Mindfulness is a simple form of meditation that involves paying attention to the present moment and accepting it as it is, without judgment. And unlike the distinct yoga and meditation poses that are easy to identify just by looking at them, mindfulness is something that occurs entirely on an inner level, where only the practicing individual can know deep inside whether they’re being mindful or not.
Anyone can practice mindfulness for a few minutes a day while performing mundane tasks like showering or washing the dishes. But being mindful when stressful problems and situations arise is often much more difficult.
Despite the difficulty, if you can learn to be mindful through arguments, emergencies, and experiences that trigger panic in you and other people around you, you’ll be able to tap into that calmer state of mind that’s needed to see through the chaos and choose to react in the best manner. Nobody likes to think about or expect awful and stressful situations to happen to them, but they do happen.
Here’s what you can do when you’re faced with a challenge that immediately triggers emotional distress.
If someone collapsed right in front of you in a public place, or if you got unexpectedly laid off from your job, or if you found out that your partner was being unfaithful, chances are you’d instantly be swept up in emotion. You might feel fear, sadness, anxiety, shame, guilt, hurt, embarrassment, anger, frustration, or any other negative emotions.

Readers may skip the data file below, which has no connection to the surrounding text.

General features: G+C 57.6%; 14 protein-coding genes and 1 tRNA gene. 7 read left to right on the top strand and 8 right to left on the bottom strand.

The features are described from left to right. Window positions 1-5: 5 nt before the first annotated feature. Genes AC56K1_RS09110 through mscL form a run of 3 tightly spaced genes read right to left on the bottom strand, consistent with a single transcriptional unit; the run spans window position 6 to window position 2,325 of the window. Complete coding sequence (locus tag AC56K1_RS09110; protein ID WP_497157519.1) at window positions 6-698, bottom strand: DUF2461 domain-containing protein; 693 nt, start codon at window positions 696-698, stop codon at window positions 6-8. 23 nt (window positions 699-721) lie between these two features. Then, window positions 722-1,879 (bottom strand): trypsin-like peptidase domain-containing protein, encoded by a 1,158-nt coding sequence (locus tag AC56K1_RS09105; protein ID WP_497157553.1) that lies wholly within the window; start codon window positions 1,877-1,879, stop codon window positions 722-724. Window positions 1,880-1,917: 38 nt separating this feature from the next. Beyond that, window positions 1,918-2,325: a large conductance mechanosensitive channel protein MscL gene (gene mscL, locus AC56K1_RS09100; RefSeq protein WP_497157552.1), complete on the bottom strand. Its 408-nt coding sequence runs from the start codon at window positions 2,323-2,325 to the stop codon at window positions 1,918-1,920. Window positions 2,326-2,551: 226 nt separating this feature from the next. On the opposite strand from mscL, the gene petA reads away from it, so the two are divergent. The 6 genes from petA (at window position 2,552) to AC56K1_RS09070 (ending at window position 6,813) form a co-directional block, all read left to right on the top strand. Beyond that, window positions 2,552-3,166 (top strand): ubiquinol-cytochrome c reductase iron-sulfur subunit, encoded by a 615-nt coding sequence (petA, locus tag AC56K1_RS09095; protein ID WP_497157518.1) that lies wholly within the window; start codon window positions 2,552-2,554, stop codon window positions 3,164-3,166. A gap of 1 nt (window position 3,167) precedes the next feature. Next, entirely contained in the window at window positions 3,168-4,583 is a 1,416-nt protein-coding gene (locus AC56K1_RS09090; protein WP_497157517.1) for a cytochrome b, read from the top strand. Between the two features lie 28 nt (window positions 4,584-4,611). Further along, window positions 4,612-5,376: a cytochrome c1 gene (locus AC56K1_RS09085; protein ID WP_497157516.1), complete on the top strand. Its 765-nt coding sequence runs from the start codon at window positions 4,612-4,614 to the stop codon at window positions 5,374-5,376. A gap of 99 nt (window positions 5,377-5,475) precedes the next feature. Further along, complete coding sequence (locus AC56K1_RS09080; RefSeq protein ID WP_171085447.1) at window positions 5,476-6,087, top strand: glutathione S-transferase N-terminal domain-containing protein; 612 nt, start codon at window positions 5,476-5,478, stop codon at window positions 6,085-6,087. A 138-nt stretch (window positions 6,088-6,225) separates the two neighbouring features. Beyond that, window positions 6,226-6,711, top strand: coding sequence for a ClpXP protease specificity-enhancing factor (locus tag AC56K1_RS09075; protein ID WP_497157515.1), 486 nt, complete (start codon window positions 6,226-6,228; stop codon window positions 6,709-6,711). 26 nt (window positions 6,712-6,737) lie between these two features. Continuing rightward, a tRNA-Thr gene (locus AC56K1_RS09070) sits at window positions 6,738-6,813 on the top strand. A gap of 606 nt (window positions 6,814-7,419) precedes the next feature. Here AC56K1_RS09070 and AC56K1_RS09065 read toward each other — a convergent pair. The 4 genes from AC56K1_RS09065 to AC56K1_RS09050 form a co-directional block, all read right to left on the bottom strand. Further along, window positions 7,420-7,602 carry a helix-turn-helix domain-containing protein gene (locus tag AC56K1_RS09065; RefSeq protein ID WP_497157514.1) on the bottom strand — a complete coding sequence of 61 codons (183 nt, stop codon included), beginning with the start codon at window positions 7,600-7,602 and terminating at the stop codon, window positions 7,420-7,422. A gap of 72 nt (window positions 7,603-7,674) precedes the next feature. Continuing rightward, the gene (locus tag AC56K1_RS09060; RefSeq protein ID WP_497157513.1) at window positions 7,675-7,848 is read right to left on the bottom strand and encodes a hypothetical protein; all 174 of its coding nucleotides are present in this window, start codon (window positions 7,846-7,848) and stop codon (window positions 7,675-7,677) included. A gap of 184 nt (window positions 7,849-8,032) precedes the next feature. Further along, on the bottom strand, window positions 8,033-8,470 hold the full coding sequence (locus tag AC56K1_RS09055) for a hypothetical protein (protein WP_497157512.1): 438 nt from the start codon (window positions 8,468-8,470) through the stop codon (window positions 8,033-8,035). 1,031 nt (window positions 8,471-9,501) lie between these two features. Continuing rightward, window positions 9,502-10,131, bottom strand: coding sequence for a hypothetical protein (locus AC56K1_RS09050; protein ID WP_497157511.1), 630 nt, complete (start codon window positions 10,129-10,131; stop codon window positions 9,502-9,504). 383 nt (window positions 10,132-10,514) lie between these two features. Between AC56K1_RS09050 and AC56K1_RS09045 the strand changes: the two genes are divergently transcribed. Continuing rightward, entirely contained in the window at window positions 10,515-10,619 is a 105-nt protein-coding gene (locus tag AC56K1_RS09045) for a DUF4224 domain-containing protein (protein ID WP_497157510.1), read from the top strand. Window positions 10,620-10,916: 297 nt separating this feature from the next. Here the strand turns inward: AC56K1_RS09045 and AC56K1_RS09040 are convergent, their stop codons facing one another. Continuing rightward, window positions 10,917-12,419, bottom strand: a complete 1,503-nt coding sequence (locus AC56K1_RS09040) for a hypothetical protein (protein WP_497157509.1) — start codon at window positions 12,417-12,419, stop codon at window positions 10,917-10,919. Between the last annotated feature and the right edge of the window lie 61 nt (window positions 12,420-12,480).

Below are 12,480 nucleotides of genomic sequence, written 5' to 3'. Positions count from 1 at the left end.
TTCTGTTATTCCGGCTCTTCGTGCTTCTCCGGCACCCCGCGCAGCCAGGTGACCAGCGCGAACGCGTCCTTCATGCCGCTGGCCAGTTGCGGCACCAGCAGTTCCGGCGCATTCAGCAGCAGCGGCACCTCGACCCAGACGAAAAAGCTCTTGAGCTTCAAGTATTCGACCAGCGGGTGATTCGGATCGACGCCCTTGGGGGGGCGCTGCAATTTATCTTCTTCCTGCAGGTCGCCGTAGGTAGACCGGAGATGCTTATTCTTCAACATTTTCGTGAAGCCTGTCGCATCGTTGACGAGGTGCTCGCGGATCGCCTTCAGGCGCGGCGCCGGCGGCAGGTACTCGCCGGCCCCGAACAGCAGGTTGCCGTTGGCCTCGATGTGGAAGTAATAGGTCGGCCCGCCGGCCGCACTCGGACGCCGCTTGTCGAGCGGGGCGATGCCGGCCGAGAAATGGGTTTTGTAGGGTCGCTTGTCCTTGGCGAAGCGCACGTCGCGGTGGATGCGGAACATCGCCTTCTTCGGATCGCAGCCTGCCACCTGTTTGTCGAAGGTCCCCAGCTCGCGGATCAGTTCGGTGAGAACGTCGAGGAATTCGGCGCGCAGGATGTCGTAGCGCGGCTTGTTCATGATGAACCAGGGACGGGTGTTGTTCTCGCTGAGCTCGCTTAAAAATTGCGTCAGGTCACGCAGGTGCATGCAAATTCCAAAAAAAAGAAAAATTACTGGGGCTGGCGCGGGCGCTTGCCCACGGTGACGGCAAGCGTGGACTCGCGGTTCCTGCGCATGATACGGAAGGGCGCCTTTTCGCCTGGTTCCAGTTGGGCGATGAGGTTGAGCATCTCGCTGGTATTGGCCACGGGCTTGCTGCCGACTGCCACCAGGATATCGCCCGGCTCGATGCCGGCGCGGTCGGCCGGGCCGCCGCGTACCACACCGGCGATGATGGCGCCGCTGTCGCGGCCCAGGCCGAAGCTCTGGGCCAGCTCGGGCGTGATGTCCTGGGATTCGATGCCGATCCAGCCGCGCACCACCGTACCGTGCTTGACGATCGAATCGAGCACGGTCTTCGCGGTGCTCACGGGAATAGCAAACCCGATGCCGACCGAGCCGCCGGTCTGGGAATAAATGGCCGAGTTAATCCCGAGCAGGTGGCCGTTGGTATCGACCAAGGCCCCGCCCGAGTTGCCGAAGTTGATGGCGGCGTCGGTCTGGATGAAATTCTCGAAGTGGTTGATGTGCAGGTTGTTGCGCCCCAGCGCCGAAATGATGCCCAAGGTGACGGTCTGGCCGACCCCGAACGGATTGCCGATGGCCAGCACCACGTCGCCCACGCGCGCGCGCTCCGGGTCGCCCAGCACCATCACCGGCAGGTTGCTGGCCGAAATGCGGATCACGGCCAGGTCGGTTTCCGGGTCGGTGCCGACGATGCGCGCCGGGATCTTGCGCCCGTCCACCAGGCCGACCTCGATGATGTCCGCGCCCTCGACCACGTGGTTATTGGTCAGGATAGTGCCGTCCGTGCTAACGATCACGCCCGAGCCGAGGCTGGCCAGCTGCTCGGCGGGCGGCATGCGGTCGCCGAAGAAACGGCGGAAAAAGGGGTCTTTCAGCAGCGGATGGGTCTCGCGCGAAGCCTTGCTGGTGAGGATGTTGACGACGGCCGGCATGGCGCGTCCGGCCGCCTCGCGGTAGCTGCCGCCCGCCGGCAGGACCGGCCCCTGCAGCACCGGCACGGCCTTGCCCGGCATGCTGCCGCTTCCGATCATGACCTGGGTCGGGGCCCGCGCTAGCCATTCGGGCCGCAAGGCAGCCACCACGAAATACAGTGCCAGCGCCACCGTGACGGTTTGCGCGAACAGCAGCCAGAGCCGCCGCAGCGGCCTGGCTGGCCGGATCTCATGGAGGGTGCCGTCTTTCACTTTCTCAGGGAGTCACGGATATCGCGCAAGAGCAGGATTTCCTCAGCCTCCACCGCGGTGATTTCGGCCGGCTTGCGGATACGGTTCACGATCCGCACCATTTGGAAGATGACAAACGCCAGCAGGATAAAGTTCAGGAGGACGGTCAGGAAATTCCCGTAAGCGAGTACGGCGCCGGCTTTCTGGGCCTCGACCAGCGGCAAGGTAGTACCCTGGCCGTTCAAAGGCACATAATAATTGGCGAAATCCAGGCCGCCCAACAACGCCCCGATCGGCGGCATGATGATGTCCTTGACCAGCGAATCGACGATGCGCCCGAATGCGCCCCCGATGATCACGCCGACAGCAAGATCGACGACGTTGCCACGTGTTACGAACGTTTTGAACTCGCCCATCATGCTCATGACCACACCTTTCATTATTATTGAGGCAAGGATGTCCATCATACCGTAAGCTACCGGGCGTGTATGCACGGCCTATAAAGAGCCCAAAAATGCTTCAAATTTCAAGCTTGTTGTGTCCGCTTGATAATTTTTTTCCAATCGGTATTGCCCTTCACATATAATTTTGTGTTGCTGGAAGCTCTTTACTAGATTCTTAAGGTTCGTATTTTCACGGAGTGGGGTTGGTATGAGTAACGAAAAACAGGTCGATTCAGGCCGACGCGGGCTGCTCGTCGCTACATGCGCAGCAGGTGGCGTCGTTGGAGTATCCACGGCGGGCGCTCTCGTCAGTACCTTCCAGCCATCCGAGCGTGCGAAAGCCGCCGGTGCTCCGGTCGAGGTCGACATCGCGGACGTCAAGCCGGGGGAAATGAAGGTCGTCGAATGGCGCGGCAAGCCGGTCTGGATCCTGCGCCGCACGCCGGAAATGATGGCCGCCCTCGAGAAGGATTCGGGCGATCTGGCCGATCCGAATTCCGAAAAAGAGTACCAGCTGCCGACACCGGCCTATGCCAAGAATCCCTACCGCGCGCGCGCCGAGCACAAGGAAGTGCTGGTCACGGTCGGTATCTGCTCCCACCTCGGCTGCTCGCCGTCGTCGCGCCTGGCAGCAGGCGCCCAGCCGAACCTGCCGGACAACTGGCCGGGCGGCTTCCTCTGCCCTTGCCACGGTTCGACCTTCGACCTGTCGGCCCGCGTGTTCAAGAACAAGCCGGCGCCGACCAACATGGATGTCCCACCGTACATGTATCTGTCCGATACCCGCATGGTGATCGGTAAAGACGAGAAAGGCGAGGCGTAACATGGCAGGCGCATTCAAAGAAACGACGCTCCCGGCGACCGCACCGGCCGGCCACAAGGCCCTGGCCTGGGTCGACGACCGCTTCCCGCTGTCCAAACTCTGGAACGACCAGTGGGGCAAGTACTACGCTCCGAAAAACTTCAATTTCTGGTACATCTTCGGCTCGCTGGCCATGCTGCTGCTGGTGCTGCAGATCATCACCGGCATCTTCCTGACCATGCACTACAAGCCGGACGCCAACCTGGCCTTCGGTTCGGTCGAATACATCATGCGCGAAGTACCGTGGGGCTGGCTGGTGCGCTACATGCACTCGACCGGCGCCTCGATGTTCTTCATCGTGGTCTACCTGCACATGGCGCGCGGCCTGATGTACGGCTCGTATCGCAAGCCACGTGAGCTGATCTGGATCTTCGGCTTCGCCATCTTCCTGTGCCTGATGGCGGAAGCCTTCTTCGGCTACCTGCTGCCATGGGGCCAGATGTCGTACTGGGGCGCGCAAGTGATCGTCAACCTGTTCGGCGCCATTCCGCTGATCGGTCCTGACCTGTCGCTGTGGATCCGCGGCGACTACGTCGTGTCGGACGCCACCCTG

The first thing you need to do is just notice what’s going on inside of you. As you expand your awareness, you’ll get to a state where you can actually feel these emotions happening to you rather than becoming you. This is exactly what mindfulness is.
When we’re faced with tough challenges, we naturally suppress and hide our emotions in an effort to appear strong and capable of handling the situation. But mindfulness is not about suppressing emotions — it’s about maintaining awareness of them while letting them flow through your mind and body.
Increasing your awareness of your emotions rather than suppressing them is often a better strategy for avoiding emotional outbursts that occur from reacting on impulse. Mindful people who appear to remain calm even in some of the most stressful situations aren’t suppressing their emotions — they’re simply letting them flow and feeling into them while maintaining a state of awareness that naturally keeps their present state of being in a peaceful place.
Remember to Breathe
By taking deep breaths in through your nose and out through your mouth, you’ll be able to slow down your heart rate and ward off any signs of worsening anxiety. Increased awareness is also a natural side effects of deep breathing, so you’ll find it easier to notice your emotions flow through you as you remember to breathe.
If you can step away from the stressful situation for a moment, then take the opportunity to do that so you can breathe deeply and practice mindfulness in silence. Even when it’s all said and done, lingering negative emotions can help be released by continuing your mindful deep breathing practice long after the situation has unfolded.
Mindfulness helps us become aware of the fact that everything is going to be okay, despite what our minds might be telling us. While we can’t control the situations we must face in life, we can at least change our perceptions.